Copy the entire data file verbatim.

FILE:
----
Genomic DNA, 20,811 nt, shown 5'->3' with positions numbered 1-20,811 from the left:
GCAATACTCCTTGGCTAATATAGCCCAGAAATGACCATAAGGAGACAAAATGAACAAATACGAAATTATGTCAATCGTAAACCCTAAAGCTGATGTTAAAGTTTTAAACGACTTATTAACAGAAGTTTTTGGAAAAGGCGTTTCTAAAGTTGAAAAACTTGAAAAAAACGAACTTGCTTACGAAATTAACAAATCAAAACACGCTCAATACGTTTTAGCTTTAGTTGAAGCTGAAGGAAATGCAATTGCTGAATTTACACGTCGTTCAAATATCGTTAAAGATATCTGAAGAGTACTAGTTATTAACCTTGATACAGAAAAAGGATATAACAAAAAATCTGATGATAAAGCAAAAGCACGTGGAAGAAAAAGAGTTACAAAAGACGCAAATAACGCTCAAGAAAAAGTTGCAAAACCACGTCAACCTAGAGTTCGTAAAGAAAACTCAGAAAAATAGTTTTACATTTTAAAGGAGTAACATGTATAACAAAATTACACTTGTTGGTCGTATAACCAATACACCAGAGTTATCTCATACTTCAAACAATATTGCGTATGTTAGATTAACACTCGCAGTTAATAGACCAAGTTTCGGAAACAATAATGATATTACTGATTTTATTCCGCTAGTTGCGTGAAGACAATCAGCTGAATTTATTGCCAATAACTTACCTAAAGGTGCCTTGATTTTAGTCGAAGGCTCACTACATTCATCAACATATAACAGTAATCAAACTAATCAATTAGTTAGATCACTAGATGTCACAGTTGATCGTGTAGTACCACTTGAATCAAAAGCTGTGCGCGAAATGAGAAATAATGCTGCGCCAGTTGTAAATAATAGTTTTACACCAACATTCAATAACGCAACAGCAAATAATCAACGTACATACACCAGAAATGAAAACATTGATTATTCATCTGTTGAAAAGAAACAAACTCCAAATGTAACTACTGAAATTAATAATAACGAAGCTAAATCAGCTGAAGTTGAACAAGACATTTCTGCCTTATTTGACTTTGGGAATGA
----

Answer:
Genomic DNA, 20,811 nt, shown 5'->3' with positions numbered 1-20,811 from the left:
GCAATACTCCTTGGCTAATATAGCCCAGAAATGACCATAAGGAGACAAAATGAACAAATACGAAATTATGTCAATCGTAAACCCTAAAGCTGATGTTAAAGTTTTAAACGACTTATTAACAGAAGTTTTTGGAAAAGGCGTTTCTAAAGTTGAAAAACTTGAAAAAAACGAACTTGCTTACGAAATTAACAAATCAAAACACGCTCAATACGTTTTAGCTTTAGTTGAAGCTGAAGGAAATGCAATTGCTGAATTTACACGTCGTTCAAATATCGTTAAAGATATCTGAAGAGTACTAGTTATTAACCTTGATACAGAAAAAGGATATAACAAAAAATCTGATGATAAAGCAAAAGCACGTGGAAGAAAAAGAGTTACAAAAGACGCAAATAACGCTCAAGAAAAAGTTGCAAAACCACGTCAACCTAGAGTTCGTAAAGAAAACTCAGAAAAATAGTTTTACATTTTAAAGGAGTAACATGTATAACAAAATTACACTTGTTGGTCGTATAACCAATACACCAGAGTTATCTCATACTTCAAACAATATTGCGTATGTTAGATTAACACTCGCAGTTAATAGACCAAGTTTCGGAAACAATAATGATATTACTGATTTTATTCCGCTAGTTGCGTGAAGACAATCAGCTGAATTTATTGCCAATAACTTACCTAAAGGTGCCTTGATTTTAGTCGAAGGCTCACTACATTCATCAACATATAACAGTAATCAAACTAATCAATTAGTTAGATCACTAGATGTCACAGTTGATCGTGTAGTACCACTTGAATCAAAAGCTGTGCGCGAAATGAGAAATAATGCTGCGCCAGTTGTAAATAATAGTTTTACACCAACATTCAATAACGCAACAGCAAATAATCAACGTACATACACCAGAAATGAAAACATTGATTATTCATCTGTTGAAAAGAAACAAACTCCAAATGTAACTACTGAAATTAATAATAACGAAGCTAAATCAGCTGAAGTTGAACAAGACATTTCTGCCTTATTTGACTTTGGGAATGA